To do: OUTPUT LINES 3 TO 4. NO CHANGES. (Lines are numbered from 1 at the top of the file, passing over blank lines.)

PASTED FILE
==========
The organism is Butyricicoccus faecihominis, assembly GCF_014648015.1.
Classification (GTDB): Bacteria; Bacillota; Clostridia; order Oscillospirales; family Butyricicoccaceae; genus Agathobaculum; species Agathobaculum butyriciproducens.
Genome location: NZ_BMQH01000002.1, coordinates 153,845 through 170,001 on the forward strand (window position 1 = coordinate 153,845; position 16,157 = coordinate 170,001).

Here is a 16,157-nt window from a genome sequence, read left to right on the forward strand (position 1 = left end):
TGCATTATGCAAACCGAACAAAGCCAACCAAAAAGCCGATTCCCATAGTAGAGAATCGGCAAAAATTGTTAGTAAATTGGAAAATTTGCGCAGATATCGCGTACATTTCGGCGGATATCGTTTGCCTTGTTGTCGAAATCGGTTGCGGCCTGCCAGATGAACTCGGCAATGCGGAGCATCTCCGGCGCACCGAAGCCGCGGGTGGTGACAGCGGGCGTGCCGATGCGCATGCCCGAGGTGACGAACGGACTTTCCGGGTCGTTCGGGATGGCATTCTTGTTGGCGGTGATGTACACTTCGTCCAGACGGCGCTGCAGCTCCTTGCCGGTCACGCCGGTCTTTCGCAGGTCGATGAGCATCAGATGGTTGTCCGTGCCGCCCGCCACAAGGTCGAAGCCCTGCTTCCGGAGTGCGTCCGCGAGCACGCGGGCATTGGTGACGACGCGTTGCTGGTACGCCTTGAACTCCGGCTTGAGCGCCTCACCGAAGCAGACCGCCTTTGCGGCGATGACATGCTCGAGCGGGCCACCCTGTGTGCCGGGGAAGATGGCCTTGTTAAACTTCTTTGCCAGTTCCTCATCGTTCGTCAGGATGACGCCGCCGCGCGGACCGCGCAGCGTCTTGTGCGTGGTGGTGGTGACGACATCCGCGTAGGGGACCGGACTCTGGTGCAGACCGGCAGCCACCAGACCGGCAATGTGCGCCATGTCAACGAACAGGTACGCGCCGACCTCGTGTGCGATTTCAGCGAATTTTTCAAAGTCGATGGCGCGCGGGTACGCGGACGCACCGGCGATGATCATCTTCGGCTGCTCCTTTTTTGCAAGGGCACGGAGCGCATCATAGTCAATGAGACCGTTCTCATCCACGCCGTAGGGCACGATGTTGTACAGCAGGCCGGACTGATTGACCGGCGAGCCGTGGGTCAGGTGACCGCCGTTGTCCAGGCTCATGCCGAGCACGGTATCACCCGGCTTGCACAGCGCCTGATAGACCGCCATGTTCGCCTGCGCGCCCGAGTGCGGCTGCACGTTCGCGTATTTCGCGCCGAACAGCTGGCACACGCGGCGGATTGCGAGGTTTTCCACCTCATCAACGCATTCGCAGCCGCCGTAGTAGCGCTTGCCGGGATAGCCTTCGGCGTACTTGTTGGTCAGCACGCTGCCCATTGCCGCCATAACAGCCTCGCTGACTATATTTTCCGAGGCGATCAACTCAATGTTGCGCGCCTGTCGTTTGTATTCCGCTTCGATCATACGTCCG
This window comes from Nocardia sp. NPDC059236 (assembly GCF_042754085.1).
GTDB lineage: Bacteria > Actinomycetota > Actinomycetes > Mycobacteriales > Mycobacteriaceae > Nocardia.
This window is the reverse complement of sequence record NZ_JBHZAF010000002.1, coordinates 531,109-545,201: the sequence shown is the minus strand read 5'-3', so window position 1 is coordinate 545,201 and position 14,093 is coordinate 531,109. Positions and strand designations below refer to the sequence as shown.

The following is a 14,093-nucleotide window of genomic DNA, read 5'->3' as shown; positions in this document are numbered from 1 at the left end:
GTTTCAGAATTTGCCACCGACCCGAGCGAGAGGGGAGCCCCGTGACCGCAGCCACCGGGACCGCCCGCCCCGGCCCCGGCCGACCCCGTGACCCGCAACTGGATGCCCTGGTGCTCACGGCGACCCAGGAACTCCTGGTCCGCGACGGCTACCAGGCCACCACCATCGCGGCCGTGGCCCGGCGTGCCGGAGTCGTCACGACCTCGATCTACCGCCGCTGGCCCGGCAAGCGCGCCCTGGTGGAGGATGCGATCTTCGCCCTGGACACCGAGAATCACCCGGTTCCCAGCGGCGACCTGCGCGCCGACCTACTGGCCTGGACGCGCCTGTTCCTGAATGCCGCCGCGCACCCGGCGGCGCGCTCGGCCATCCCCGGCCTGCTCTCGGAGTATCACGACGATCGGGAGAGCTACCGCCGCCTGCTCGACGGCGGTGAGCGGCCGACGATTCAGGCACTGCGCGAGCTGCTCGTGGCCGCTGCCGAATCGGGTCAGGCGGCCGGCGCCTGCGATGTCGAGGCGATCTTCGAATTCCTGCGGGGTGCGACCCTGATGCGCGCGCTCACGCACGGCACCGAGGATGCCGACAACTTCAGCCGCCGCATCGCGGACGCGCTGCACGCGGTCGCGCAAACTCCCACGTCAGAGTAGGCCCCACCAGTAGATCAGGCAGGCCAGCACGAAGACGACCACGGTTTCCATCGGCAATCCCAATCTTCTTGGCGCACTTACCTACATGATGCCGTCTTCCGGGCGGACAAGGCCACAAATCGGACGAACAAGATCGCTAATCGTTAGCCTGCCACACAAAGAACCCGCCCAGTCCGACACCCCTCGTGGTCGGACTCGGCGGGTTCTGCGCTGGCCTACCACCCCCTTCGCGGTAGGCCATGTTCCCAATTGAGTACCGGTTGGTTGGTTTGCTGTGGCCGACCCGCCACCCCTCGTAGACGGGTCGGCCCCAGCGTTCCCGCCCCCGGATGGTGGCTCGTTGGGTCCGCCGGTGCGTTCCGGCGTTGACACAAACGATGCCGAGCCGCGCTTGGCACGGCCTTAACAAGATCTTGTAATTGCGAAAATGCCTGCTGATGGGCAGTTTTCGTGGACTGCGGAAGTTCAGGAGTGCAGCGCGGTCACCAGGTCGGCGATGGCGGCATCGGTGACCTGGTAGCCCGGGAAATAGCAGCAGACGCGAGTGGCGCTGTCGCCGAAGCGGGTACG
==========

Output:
Genome location: NZ_BMQH01000002.1, coordinates 153,845 through 170,001 on the forward strand (window position 1 = coordinate 153,845; position 16,157 = coordinate 170,001).

Here is a 16,157-nt window from a genome sequence, read left to right on the forward strand (position 1 = left end):